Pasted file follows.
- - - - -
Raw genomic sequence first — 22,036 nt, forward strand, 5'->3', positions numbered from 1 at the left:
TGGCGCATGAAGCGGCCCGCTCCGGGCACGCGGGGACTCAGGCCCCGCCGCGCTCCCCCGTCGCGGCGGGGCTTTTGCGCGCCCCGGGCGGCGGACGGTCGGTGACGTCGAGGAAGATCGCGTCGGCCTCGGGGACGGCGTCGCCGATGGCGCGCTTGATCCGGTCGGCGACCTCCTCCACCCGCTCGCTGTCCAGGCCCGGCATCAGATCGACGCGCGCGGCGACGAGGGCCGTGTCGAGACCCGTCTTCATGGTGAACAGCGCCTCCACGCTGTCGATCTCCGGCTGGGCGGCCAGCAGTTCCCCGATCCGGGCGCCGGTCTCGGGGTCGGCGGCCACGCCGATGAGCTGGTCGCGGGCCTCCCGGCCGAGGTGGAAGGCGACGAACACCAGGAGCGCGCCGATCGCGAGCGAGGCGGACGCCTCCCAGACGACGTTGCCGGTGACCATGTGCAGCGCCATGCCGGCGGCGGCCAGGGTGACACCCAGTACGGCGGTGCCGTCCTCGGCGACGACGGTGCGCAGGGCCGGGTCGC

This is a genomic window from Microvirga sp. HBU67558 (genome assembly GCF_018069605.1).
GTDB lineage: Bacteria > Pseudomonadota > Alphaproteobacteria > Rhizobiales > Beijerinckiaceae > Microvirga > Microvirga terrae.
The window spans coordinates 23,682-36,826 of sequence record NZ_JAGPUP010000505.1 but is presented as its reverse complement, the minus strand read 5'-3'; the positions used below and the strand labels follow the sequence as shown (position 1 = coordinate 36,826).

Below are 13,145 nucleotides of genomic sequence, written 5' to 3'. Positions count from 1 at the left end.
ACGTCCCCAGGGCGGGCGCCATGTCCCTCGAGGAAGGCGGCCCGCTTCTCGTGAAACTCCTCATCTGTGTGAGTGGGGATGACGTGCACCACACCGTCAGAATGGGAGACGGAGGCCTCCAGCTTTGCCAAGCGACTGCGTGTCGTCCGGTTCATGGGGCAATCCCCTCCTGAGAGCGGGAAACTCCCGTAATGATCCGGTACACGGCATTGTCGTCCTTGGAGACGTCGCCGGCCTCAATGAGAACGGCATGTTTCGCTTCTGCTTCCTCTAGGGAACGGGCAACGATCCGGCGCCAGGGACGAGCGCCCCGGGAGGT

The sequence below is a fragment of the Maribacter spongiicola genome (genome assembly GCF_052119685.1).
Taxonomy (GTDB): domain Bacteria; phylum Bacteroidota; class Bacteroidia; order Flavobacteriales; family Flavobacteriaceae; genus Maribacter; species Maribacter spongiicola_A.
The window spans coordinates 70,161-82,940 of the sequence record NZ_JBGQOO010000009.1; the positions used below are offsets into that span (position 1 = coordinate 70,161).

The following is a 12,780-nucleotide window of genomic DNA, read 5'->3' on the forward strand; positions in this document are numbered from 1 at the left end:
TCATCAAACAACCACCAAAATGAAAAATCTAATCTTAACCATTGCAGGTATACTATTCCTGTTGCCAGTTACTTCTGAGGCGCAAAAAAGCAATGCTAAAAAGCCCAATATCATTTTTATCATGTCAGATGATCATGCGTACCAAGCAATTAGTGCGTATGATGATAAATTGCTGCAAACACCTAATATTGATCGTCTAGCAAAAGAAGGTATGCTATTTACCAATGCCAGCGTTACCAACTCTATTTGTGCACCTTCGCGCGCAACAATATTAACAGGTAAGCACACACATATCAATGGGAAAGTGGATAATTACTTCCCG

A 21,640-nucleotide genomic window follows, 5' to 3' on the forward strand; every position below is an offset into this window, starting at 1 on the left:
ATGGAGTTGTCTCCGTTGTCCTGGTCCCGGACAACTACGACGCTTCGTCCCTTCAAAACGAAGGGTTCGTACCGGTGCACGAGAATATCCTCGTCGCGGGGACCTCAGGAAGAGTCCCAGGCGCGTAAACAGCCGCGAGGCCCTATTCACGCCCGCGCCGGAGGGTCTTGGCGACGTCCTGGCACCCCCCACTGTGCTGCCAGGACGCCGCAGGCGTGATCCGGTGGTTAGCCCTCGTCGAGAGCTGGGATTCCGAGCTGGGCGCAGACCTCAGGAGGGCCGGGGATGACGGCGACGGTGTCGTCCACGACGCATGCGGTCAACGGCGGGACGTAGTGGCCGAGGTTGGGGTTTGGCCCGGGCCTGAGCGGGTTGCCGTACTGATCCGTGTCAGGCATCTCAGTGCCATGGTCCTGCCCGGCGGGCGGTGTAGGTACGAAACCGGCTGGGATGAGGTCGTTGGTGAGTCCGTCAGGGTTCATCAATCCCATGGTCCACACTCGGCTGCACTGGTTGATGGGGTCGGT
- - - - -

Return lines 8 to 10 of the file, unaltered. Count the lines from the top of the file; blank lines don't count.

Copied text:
The sequence below is a fragment of the Maribacter spongiicola genome (genome assembly GCF_052119685.1).
Taxonomy (GTDB): domain Bacteria; phylum Bacteroidota; class Bacteroidia; order Flavobacteriales; family Flavobacteriaceae; genus Maribacter; species Maribacter spongiicola_A.
The window spans coordinates 70,161-82,940 of the sequence record NZ_JBGQOO010000009.1; the positions used below are offsets into that span (position 1 = coordinate 70,161).